Johnsonville links sausages and social media
Campaign presents tips for creating multicultural dishes using Johnsonville products
Johnsonville is bringing new meaning to the term sausage links.
As part of a broader campaign celebrating its small-town roots, 70 years of tradition and an emphasis on quality ingredients, the sausage company has launched a “significant” social media initiative developed by Toronto agency Matchstick.
The social component includes Canadian Facebook, Twitterand Pinterest pages curated by Matchstick, as well as a new mobile-optimized website set to launch at the end of June. Johnsonville is also using paid media across both Facebook and Twitter.
Bob Fitzgerald, director of international business development for Johnsonville, said the campaign represents the company’s first “serious effort” in Canada. “We saw a huge opportunity, so in 2014 we made a strategic decision on a global level that Canada would be a growth market,” he said. “We have been investing accordingly.”
Fitzgerald said the company is seeing “tremendous engagement and energy” in the social space, which has led to a redeployment of some of its marketing dollars.
“More and more, consumers are coming into our franchise every day, and the message is being amplified,” he said. “Our guiding principle is that food – especially a foundational food like sausage – is love, and if we reach folks on the right frequency then that message will resonate.”
The campaign objective is to convert consumers who are already in the category, but aren’t eating the Johnsonville brand, he said.
All of the social media elements are constructed around four key themes: Johnsonville’s unique flavour; the backyard grilling experience, the big game at home and a multicultural feast.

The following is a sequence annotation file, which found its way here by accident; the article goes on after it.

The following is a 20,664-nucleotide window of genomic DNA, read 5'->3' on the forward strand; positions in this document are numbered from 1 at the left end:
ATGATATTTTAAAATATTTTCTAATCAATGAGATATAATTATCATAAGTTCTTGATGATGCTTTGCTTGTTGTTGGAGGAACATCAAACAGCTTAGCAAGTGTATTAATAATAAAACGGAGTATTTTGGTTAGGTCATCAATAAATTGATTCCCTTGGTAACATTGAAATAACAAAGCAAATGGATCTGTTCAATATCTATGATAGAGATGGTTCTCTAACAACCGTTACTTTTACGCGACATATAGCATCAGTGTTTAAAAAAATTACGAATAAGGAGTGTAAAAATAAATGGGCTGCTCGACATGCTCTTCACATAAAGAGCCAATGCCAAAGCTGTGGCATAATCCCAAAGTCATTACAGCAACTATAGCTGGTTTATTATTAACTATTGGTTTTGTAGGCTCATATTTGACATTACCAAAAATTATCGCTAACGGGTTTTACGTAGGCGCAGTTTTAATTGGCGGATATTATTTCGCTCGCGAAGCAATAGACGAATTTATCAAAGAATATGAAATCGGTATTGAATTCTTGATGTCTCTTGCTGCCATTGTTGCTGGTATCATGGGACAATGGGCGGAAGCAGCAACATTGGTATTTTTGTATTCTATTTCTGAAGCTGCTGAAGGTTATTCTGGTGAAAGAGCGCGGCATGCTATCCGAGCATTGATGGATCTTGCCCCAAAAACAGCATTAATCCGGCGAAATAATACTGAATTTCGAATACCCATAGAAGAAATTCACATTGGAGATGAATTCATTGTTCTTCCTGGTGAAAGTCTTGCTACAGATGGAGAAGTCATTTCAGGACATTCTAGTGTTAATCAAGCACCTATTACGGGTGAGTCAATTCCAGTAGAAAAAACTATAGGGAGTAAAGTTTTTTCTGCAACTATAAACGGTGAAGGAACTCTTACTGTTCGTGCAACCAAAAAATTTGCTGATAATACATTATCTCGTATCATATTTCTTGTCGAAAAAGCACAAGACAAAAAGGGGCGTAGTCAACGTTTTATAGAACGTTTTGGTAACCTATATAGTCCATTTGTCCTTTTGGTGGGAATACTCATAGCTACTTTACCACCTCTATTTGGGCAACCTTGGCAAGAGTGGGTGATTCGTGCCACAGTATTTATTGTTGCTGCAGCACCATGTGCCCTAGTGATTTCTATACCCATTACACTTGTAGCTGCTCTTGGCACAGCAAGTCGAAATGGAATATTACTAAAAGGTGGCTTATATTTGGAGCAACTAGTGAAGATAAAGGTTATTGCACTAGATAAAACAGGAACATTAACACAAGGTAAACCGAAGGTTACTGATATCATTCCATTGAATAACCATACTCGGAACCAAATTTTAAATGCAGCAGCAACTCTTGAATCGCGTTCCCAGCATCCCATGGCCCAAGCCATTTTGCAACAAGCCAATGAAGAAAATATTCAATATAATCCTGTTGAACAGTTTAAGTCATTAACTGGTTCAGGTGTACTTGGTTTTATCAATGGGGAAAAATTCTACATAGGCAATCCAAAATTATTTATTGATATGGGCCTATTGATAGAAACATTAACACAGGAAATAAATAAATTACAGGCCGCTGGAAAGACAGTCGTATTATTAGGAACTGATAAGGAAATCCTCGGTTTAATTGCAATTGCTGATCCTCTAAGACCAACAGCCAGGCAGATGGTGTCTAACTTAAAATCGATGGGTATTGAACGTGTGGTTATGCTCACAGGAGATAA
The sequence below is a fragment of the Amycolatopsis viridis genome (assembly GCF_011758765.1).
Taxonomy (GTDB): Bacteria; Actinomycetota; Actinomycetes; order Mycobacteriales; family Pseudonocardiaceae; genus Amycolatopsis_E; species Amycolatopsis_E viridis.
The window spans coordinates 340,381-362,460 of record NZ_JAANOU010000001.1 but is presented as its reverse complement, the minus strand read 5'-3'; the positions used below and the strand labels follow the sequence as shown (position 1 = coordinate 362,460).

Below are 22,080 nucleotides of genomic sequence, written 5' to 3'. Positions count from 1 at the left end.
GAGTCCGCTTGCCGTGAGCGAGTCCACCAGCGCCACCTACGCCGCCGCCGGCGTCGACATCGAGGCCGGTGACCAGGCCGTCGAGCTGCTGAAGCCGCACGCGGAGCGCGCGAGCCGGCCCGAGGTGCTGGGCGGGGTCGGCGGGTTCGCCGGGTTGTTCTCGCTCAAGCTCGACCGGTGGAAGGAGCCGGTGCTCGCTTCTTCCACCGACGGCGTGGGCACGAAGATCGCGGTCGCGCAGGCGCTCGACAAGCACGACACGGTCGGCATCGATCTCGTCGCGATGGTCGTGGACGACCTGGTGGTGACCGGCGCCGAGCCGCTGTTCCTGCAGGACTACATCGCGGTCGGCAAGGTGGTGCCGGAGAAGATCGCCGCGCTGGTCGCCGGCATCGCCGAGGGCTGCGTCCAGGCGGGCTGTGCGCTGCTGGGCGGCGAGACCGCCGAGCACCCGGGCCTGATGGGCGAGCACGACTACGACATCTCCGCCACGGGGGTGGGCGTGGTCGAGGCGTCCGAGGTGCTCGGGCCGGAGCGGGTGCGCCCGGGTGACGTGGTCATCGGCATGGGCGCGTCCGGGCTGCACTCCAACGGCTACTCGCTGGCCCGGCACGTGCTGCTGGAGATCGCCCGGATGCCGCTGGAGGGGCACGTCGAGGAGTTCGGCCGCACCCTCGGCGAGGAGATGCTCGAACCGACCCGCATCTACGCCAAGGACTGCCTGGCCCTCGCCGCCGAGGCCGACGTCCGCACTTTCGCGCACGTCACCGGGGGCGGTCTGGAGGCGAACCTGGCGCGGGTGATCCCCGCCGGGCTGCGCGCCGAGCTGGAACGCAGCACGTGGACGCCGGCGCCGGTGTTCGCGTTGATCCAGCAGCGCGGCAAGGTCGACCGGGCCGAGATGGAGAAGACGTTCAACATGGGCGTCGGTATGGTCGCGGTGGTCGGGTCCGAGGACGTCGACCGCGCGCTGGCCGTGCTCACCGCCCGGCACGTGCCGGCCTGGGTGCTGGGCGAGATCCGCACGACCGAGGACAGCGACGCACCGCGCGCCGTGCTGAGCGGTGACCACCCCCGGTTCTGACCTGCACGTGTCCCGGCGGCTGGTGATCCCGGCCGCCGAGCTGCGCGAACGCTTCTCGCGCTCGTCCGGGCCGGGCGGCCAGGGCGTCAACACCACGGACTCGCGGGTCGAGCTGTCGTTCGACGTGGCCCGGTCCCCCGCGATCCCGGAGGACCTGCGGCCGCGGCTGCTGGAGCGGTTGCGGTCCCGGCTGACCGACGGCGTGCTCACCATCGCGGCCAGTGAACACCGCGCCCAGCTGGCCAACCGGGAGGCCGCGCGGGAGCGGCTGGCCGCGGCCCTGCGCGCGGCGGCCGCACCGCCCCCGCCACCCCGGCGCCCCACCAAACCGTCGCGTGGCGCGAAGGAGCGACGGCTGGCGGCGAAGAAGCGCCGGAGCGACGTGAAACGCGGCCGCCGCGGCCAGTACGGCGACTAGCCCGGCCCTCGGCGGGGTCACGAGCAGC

Matchstick co-founder Patrick Thoburn said the agency leveraged some key insights when developing the social media content. Among the insights is the fact that Canadians are more confident in cooking perceived “ethnic” foods, primarily because of the country’s multicultural composition.
Nearly half (46%) of Torontonians, for example, were born outside of the country, a higher degree of multiculturalism than any other U.S. city. To a Canadian consumer, said Thoburn, Italian sausage is simply a flavour, while the average U.S. consumer might perceive it as an ethnic food.
“We’re doing a lot of visual recipe inspiration posts from around the world, a Twitter chat around family recipes that have been passed down from different cultures [and] engagement with influencers who are Canadian, but who may have a food interest with a particular culture,” said Thoburn.
The social media feeds will present tips for creating multicultural cuisine, such as serving perogies with Johnsonville sausages or spicing up an everyday meal by adding chilli flakes, cumin and turmeric to Johnsonville products. The @JohnsonvilleCA Twitter account also features a #FoodieFriday post featuring recipe inspirations and barbeque tips.
Thoburn described Johnsonville as a “social catalyst” that has associated itself with good times like backyard barbecues. “We felt there was a real opportunity for social media to play a role by highlighting that fun and good times vibe of the brand,” he said.
Johnsonville is also running a series of 15-second Facebook ads. Created by Milwaukee-basedCramer-Krasselt (and adapted for the Quebec market by Braque), the spots celebrate the company’s heritage and its products, along with some suggested uses for spicing up everyday dishes. All of the spots use the tagline “Johnsonville – great sausage comes from here.”
A 30-second TV spot, “Questions,” features images of Johnsonville, WI accompanied by a voiceover asking if it really matters that only 60 people live in the town or that Johnsonville began making its sausages in a small butcher shop in the town, insisting on the best ingredients since 1945. The answer: “Yeah, it matters a whole heckuva lot, actually.”